Presque Isle Downs and Casino Coupons near me in Erie, PA ...

I wrote a piece on my experience with gambling addiction. "Help Isn't Available" (Non-Fiction Essay, 1900 words)

 
Written in 2012, featured on my new blog http://theephemeraleverywhere.blogspot.com/2015/10/test-post-test-post.html (in case reddit makes it a block text)
 
Help Isn't Available
 
Apparently, if you or someone you know has a gambling problem, help is available. No, really, just ask the stickers on the trash cans, or the one peeling off the ATM. There’s a warning on all the ads, and at auctioneer speed during the end of the radio commercial. And while I've only ever been to one casino, Presque Isle Downs and Casino, I go there a lot. Usually it's shortly after payday, but most of the time I go just because I get that itch. You know that itch. It's the same one that presses the snooze and supersizes your fries. It's the force that drives kids to do most of what they do, from sunrise to bed-without-suppertime. Much the same, when I enter the casino, it's Chuck-E-Cheese all over again.
 
If you or someone you know has an epilepsy problem, I hope there is help available. The lights on the ceiling are dim, but the hundreds of slot machines all flicker and blink like mad. Simultaneously I'm hit with enough sound effects from the dozen themed-machines by the door to believe I really am trapped in a castle in the jungle, under the ocean, and in ancient Greece all at once. I'm not a slot person, but my friends, all staring at the screens, live in their spinning worlds. I see no point in differentiating between the computerized games; they all follow similar rules and betting options. Plus, I don't trust them. I used to play them, I really did like the whale game, but the computer deciding whether I keep my paycheck or not gave me a new Orwellian mindset. Besides, I never want to be the hunched, long-haired woman with oxygen mask in one hand and shrinking cigarette in the other, petting her machine and whispering to the characters. She reminds me too much of my mother.
 
If you or someone you know has a smoking problem, an ashtray is available. During the days, the air filtration works fine, but on crowded nights you can't see through the haze even when if you do remember your contacts. I'm not an avid smoker, but I'm probably up a pack by the time I get to the table games. If the five dollar buy-in blackjack tables aren't too crowded I'll claim a seat. The other players cramped shoulder to shoulder will look up hollow-eyed and fancy the idea of how long they've been playing, or how much they've spent, for just enough time that it takes the dealer to clear the last hand and start slinging the next. I'm familiar with a few regulars that haunt these tables. The slim older man, whose hairline could use his goatee, nods at me. His name is Bill, or Bob. He smokes clove cigarettes that will make your stomach ache even if you had eaten breakfast. Before that happens, on a usual night, I'll have to make my first visit to the ATM. The closest one is ten paces across a blue and green floor dancing with Model-T cars and gold swirls. The next is maybe fifteen farther. ATMs in a casino are easily accessible; everything in a casino is easily accessible.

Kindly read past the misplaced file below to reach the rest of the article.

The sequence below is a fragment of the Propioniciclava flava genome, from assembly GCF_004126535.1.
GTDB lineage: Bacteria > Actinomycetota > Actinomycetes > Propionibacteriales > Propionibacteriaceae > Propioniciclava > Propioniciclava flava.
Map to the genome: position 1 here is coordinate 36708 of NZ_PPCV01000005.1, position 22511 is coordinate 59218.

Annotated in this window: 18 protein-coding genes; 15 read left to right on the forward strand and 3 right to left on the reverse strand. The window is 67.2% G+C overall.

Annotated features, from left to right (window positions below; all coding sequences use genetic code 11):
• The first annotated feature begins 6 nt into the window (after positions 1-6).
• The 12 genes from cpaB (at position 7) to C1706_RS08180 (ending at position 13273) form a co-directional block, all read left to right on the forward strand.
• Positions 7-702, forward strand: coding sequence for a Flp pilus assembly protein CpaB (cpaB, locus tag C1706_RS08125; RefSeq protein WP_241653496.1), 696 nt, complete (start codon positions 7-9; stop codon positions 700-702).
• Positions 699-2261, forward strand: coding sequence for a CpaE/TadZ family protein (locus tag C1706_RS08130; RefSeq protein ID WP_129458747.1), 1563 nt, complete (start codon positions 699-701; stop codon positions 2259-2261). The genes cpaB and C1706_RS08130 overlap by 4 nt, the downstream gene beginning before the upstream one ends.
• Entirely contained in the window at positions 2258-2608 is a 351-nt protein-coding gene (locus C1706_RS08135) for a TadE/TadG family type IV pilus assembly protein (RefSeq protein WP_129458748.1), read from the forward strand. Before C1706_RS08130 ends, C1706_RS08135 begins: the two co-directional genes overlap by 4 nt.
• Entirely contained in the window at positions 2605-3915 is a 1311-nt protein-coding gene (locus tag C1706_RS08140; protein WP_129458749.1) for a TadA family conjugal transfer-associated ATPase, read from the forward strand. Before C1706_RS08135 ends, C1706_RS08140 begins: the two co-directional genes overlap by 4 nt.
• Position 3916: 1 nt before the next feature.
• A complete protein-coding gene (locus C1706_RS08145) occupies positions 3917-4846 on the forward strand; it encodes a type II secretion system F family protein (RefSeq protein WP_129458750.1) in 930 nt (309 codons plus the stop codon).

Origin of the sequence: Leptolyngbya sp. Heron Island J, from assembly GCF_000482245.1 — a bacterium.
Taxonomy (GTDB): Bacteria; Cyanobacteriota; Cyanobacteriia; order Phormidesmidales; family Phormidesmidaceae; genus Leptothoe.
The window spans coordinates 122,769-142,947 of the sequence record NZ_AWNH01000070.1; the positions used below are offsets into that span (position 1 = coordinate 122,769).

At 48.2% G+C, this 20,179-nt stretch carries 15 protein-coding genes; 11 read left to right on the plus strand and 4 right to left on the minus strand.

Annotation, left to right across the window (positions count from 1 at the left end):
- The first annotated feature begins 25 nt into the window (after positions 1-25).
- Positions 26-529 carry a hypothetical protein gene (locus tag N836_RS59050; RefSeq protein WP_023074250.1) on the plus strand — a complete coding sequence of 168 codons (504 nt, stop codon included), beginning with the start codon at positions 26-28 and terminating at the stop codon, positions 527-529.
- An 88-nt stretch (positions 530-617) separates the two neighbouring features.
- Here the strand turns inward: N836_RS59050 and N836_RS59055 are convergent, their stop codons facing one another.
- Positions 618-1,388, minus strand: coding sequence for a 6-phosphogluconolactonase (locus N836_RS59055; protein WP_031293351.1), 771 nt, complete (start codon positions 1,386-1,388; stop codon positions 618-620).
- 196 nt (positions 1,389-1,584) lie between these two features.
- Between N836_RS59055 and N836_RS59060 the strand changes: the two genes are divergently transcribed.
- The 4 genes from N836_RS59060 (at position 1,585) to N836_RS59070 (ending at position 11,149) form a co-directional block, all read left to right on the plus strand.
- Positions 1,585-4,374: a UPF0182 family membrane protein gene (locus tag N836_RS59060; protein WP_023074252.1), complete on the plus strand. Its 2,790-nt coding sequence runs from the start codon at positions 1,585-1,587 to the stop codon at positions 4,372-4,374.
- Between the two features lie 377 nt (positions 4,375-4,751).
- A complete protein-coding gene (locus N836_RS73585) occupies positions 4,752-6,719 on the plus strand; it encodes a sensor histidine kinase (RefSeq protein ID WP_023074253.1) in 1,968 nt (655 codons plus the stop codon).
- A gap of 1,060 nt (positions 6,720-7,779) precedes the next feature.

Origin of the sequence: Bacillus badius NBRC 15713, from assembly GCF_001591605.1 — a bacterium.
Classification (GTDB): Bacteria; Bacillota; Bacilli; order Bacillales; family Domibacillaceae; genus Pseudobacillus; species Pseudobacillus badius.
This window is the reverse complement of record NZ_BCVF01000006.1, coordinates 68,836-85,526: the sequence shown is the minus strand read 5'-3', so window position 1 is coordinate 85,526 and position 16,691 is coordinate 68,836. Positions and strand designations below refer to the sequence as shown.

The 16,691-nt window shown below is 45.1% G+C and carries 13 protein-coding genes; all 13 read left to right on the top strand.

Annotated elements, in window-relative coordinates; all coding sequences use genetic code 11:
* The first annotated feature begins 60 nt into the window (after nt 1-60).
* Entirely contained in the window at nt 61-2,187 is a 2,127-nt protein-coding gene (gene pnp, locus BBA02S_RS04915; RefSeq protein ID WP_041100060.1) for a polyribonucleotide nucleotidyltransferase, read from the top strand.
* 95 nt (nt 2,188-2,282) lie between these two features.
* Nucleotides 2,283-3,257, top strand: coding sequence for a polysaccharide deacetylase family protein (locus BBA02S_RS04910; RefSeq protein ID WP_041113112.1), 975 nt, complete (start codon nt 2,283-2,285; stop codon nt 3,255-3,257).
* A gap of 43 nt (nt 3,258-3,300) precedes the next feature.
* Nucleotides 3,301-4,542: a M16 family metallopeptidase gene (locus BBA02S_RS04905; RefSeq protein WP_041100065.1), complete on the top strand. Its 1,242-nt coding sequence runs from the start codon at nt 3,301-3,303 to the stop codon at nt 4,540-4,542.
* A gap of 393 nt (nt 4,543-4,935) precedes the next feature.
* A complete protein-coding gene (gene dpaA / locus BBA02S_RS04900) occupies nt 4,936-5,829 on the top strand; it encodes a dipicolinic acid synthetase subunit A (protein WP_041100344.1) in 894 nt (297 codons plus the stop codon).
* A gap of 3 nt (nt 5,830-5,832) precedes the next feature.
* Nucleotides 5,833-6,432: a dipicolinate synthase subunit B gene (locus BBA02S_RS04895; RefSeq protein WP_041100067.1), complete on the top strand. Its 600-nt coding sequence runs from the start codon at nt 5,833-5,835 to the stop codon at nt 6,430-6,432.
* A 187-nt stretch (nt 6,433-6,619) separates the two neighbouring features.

A casino designer is equal parts businessman and psychologist; they've spent a lot of your hard earned money to research the proper AC temperature and carpet pattern to ensure that people postpone their bills. They have classic tricks of the trade, namely removing all clocks and windows from the building and allowing gamblers to lose track of time. They also have more subtle avenues to the senses. Recent studies have found red-hued lighting and fast tempo music to increase the speed of gambler's betting. Other scientists have experimented with different aromas being ventilated throughout the casino. To design casinos is to have an innate sense of human nature, and to prey on it. The concept of casinos, by nature, piques any gain-driven brain: put a dollar down here, press this button, and then watch two dollars come of it.